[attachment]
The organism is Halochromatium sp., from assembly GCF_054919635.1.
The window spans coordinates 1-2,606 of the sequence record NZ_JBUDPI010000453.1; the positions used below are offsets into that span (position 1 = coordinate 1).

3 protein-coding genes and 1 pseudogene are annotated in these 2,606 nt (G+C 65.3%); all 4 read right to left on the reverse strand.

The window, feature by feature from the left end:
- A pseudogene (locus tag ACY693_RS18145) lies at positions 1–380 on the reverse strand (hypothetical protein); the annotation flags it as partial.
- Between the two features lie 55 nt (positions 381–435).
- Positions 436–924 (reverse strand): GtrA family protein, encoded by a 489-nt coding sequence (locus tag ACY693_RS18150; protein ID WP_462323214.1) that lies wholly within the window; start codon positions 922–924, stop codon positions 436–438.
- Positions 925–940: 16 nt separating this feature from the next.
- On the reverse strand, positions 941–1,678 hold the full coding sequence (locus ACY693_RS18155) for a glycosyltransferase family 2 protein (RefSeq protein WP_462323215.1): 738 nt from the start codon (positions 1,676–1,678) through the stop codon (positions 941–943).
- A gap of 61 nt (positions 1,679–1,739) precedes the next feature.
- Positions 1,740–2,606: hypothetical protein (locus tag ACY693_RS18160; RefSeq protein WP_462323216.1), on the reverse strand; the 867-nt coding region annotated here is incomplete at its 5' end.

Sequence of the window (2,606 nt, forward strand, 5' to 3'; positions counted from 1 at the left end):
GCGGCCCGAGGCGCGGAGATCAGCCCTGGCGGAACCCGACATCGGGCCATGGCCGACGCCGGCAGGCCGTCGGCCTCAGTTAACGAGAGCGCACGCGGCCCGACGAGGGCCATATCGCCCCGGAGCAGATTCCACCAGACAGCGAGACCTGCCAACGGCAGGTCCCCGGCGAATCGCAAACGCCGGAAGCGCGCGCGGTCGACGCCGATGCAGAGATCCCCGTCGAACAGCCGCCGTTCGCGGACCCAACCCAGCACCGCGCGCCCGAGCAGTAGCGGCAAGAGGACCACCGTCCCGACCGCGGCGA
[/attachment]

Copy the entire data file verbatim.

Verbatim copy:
The organism is Halochromatium sp., from assembly GCF_054919635.1.
The window spans coordinates 1-2,606 of the sequence record NZ_JBUDPI010000453.1; the positions used below are offsets into that span (position 1 = coordinate 1).

3 protein-coding genes and 1 pseudogene are annotated in these 2,606 nt (G+C 65.3%); all 4 read right to left on the reverse strand.

The window, feature by feature from the left end:
- A pseudogene (locus tag ACY693_RS18145) lies at positions 1–380 on the reverse strand (hypothetical protein); the annotation flags it as partial.
- Between the two features lie 55 nt (positions 381–435).
- Positions 436–924 (reverse strand): GtrA family protein, encoded by a 489-nt coding sequence (locus tag ACY693_RS18150; protein ID WP_462323214.1) that lies wholly within the window; start codon positions 922–924, stop codon positions 436–438.
- Positions 925–940: 16 nt separating this feature from the next.
- On the reverse strand, positions 941–1,678 hold the full coding sequence (locus ACY693_RS18155) for a glycosyltransferase family 2 protein (RefSeq protein WP_462323215.1): 738 nt from the start codon (positions 1,676–1,678) through the stop codon (positions 941–943).
- A gap of 61 nt (positions 1,679–1,739) precedes the next feature.
- Positions 1,740–2,606: hypothetical protein (locus tag ACY693_RS18160; RefSeq protein WP_462323216.1), on the reverse strand; the 867-nt coding region annotated here is incomplete at its 5' end.

Sequence of the window (2,606 nt, forward strand, 5' to 3'; positions counted from 1 at the left end):
GCGGCCCGAGGCGCGGAGATCAGCCCTGGCGGAACCCGACATCGGGCCATGGCCGACGCCGGCAGGCCGTCGGCCTCAGTTAACGAGAGCGCACGCGGCCCGACGAGGGCCATATCGCCCCGGAGCAGATTCCACCAGACAGCGAGACCTGCCAACGGCAGGTCCCCGGCGAATCGCAAACGCCGGAAGCGCGCGCGGTCGACGCCGATGCAGAGATCCCCGTCGAACAGCCGCCGTTCGCGGACCCAACCCAGCACCGCGCGCCCGAGCAGTAGCGGCAAGAGGACCACCGTCCCGACCGCGGCGA